Obsessive-Compulsive Disorder Specialist Brandon MS

Local resource for anxiety in Brandon. Includes detailed information on local businesses that provide access to psychologists and mental health counselors who can help with the hurdles associated with anxiety, anxiety disorders, panic disorder, obsessive-compulsive disorder and post-traumatic stress disorder and can provide psychotherapy or medications.

Robert S. Scheid
(414) 305-6362
602 Forest Point Drive
Brandon, MS
Education Info
Doctoral Program: University of Colorado - Boulder
Credentialed Since: 1982-12-09

Data Provided by:
Brenda Belaga Price
(601) 664-0204
98 Burnham Rd
Brandon, MS
Specialty
Psychiatry

Data Provided by:
Richard Earl Rhoden
(601) 982-8330
4500 I-55 North
Jackson, MS
Specialty
Psychiatry

Data Provided by:
John David Richardson
(601) 982-8531
4500 I-55 North
Jackson, MS
Specialty
Psychiatry

Data Provided by:
Howard Roffwarg
(601) 984-5808
2500 N State St
Jackson, MS
Specialty
Psychiatry

Data Provided by:
Stanley C Russell
(601) 824-0342
613 Marquette Road
Brandon, MS
Specialty
Psychiatry, Addiction Medicine

Data Provided by:
Marshall Edward Belaga
(601) 664-0204
98 Burnham Rd
Brandon, MS
Specialty
Psychiatry

Data Provided by:
Sharon H. Scates
2008 E Northside Dr
Jackson, MS
Services
Individual Psychotherapy, Couples Psychotherapy, Play Therapy, Career Assessment and Counseling, Adjustment Disorder (e.g., bereavement, acad, job, mar, or fam prob)
Education Info
Doctoral Program: University of Southern Mississippi
Credentialed Since: 1985-06-25

Data Provided by:
John Westbrook Norton
(601) 984-5888
2500 N State St
Jackson, MS
Specialty
Psychiatry

Data Provided by:
Psycamore Partial
(601) 939-5993
2540 Flowood Dr
Flowood, MS
Industry
Mental Health Professional

Data Provided by:
Data Provided by:

Anxiety

Provided by: 

By Barbara Hey

Who hasn’t felt it? Anxiety, that unremitting voice in your head warning that something is wrong—or will be wrong very soon. A voice that sets your nervous system aflutter.

The thoughts evoking such unease can be specific, from concerns over avian flu to rodents or finances, but the feeling commonly gets disconnected from the trigger and spirals away into a universe of its own making. When this happens you whirl into worry after worry after worry. For some, such anxiety comes and goes. But for others, this pernicious condition can cast a shadow over day-to-day activities, well being and, yes, even health. That’s when anxiety becomes a “disorder.”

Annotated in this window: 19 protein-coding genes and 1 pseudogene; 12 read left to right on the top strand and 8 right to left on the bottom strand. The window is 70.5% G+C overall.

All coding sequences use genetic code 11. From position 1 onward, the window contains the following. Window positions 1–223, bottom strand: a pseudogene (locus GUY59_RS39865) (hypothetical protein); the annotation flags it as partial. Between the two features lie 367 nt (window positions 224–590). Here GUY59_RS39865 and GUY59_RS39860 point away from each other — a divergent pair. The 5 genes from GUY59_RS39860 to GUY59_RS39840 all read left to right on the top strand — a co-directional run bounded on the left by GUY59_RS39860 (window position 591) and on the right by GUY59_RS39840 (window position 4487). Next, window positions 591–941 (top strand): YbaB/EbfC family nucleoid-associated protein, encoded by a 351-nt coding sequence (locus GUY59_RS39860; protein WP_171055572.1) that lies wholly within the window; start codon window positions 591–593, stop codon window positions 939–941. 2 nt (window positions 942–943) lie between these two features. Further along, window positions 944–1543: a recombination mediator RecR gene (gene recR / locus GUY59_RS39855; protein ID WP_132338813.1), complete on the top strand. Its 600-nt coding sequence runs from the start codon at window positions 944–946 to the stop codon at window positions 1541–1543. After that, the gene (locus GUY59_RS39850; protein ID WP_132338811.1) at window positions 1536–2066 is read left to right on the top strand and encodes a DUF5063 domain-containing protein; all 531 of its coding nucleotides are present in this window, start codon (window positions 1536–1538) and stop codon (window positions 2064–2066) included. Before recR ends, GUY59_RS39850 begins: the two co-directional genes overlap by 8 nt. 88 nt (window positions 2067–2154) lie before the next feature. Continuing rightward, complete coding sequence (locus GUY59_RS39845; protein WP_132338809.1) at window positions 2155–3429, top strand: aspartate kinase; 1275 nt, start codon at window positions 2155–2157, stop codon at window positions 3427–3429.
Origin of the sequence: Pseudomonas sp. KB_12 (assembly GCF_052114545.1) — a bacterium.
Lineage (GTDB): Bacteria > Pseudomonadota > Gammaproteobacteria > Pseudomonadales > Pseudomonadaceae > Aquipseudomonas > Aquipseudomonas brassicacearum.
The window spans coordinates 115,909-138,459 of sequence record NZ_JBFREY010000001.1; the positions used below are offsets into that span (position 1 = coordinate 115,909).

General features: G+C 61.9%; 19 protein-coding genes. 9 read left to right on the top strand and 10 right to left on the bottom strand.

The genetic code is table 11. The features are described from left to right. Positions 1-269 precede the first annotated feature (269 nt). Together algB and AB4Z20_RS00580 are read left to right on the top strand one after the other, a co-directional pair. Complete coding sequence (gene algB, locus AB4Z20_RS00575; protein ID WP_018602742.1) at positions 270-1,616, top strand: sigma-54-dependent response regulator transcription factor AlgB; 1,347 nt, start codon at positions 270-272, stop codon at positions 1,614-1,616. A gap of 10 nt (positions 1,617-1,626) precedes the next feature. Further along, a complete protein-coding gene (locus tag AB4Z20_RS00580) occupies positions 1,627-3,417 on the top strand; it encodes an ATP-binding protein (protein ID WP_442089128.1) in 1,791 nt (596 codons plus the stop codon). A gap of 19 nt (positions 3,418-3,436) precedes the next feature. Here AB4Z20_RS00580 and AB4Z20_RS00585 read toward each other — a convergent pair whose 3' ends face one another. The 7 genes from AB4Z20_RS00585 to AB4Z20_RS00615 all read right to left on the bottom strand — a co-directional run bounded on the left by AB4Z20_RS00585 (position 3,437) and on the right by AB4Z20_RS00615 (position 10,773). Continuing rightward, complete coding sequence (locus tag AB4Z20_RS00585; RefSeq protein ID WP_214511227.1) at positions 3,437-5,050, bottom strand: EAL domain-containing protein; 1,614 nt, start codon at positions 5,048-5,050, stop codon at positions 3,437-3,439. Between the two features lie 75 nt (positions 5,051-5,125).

There is no one-size-fits-all definition of anxiety disorder. However, all types of anxiety do appear to have a strong genetic component, exacerbated by life events, trauma and stress. Those with anxiety most likely suffer from several different manifestations and are also at increased risk of depression.

The different manifestations run the gamut from a generalized anxiety disorder (GAD, characterized by relentless, often unspecified worry) to social anxiety disorder (excessive self-consciousness and fear of social situations), phobias (an intense fear of something that, in fact, poses no danger), post-traumatic stress disorder (PTSD, debilitating fear that arises after a terrifying event), obsessive-compulsive disorder (OCD, recurring, persistent thoughts, images and impulses that manifest in repetitive behaviors) and panic disorder (sudden overwhelming feelings of terror, accompanied by intense physical symptoms).

If you suffer from any of these or know someone who does, take heart. A variety of techniques, some simple and others more involved, can bring a greater sense of peace to your life.

It also may help to know you’re not alone. Statistics from the National Institute of Mental Health (NIMH) show some 19 million Americans suffer from anxiety disorders right along with you, making it the most prevalent psychiatric complaint, according to psychotherapist Jerilyn Ross, president of the Anxiety Disorders Association of America and director of The Ross Center for Anxiety and Related Disorders in Washington. Yet only a third of those who suffer seek treatment, she says. She adds that of the millions who wrestle with anxiety disorders, women outnumber men two-to-one, and 10 percent of sufferers are children.

When is worry worrisome?
How do you know you have an anxiety disorder? Give yourself six months. If, after this amount of time, you still regularly wrestle with such symptoms as excessive worry, undue panic, negative thinking or endless obsessing over the “what ifs” of life, or their possible dire outcomes, chances are you have an anxiety disorder. It doesn’t much matter what you worry about. It could be a specific problem, or it could just be an amorphous feeling—what you might call the free-floating variety. All this stress wreaks havoc by catapulting you into the ...

Copyright 1999-2009 Natural Solutions: Vibrant Health, Balanced Living/Alternative Medicine/InnoVisi...